mr_mischief (456295) | more than 3 years ago | (#33450242)

You're right. He should have filed against the proper party in the first place. He was acting on the faulty recollection, likely enough, of his client. He still should have double-checked who the proper party was.

The company that got served would have had the plaintiff's lawyer's contact information and contact information for the court. They could have sent affidavits to both for a few dollars for the notary (if they don't employ anyone who is a notary) and a few dollars for certified postage that they had never written anything about the plaintiff and that they were not the proper party to sue. If the judge still ordered them to appear, they could have spent a few hours on local representation for someone to show up and argue for dismissal against the wrong defendant and naming of the proper defendant, then easily been reimbursed for that attorney's fees.

You do realize that this happens often enough -- that the wrong person or company gets served -- that there are established court procedures for dealing with it?

Re:"Justice" (1)

Abstrackt (609015) | more than 3 years ago | (#33450340)

Then the lawyer could have done his diligence and filed against the proper party.

How about the lawyer do his due diligence BEFORE all this happens? You people... seriously... there needs to be more crotches punched in this world. You're all sleepwalking zombies.

Of course the lawyer should have done his due diligence before it happened, but he didn't. Anyone can sue anyone for anything and sometimes hilariously stupid mistakes get made. If you get someone else's lawsuit delivered to your door it's a pretty good idea to correct it.

Re:"Justice" (1)

Abstrackt (609015) | more than 3 years ago | (#33450460)

On the other hand, after reading the article linked in the article linked by Slashdot...

The next day, Bertelsman ruled against Dirty World Entertainment Recordings. Kentucky attorney Eric Deters, who is representing Jones, said it was irrelevant that the incorrect corporation, website and physical address were listed on the complaint and judgment.

“We’re still going to serve that S.O.B. personally,” Deters said of Richie. “I’m going to make that dirty, rotten, mean, vermin bastard pay. He’s a piece of dirt.”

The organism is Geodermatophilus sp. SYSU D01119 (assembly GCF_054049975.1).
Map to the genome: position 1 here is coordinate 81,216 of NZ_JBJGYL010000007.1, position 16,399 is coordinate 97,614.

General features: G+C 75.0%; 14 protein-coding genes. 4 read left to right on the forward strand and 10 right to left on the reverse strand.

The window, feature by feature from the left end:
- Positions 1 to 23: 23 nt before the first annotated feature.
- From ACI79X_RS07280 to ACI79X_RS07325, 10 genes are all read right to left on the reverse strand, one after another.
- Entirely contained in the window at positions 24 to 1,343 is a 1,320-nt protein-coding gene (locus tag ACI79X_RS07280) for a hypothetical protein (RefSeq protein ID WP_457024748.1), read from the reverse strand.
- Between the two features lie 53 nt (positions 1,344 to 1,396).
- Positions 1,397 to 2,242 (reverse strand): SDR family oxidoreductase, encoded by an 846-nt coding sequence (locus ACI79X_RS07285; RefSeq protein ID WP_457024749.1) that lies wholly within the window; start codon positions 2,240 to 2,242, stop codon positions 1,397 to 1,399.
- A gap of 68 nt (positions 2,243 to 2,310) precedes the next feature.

Her lawyer sounds like a hilariously stupid mistake.

Re:"Justice" (1)

nomadic (141991) | more than 3 years ago | (#33450368)

How about the lawyer do his due diligence BEFORE all this happens? You people... seriously... there needs to be more crotches punched in this world. You're all sleepwalking zombies.

Yeah, yeah, we're all simpleminded sheep because we rely on the well-established court procedures for fixing the error that happened rather than following your advice and go around punching people who we disagree with. Truly your way will lead to a brighter tomorrow.

Re:"Justice" (1, Interesting)

Anonymous Coward | more than 3 years ago | (#33450092)

"Look, we never wrote anything about your client, so we could not have slandered or libeled her. You have the wrong site."

Why would you do that? Her lawyer gets paid for that kind of information, you don't. Your best option is to wait it out. Very few people actually go through with that kind of threat. If you're actually summoned, get a lawyer, show up, win, then sue the idiot for all she got. If a person can get $11 million for libel, you should well get your time's worth for having to defend against someone trying to take you to the bank for something you didn't do.

Re:"Justice" (1)

mr_mischief (456295) | more than 3 years ago | (#33450342)

You're under a legal obligation to mitigate damages to yourself at all times. You can't allow damages to pile up then win them all back.

A certified letter or even a couple phone calls would have likely straightened the plaintiff's lawyer out. Why fly to some other state or research local lawyers there to represent you in your absence, attend court, argue, and fight for the legal bills when you could spend $12 or so on a notarized affidavit sent through certified mail (and probably be reimbursed for that by her attorney right out of his office's petty cash account)?

Re:"Justice" (2, Insightful)

oji-sama (1151023) | more than 3 years ago | (#33450142)

It's still broken, if you can sue a wrong party and win. You shouldn't need to worry about defending yourself (legally) from idiots.

Re:"Justice" (1)

mr_mischief (456295) | more than 3 years ago | (#33450410)

You should honor the summons issued by the court. You should show up or answer it with a motion to dismiss or extend. If people just don't show up for court because they don't feel like it, then the courts don't work real well. Hence, default judgment exists.

There's a good chance that if the judge doesn't fix this on his own after all the press that they can just send a single motion to the clerk of the court asking the judge to set aside the judgement and dismiss the case against them, even after the judgment was made.

Re:"Justice" (0)

Anonymous Coward | more than 3 years ago | (#33450382)

You are assuming the lawyer used the correct address for the wrong company.

Re:"Justice" (3, Insightful)

coryking (104614) | more than 3 years ago | (#33449636)

If you get a court summons, you should not ignore it. Even if they sent it to the wrong guy (you), you could at least call the plaintiff and say "yeah, I got this summons, but I think you got the wrong website).

If you just ignore the thing and hope it goes away, guess what... By not showing up in court the judge doesn't have to examine the evidence. They just assume since you didn't respond and didn't show up, you don't mind entering into a default judgement.

It isn't a fucked up justice system... It is an idiot who ignored a court summons. Can he wiggle out of it? Yes. But now it will cost him a whole lot more time, money, and hassle than if he had just picked up the phone and said "WTF is this summons about?"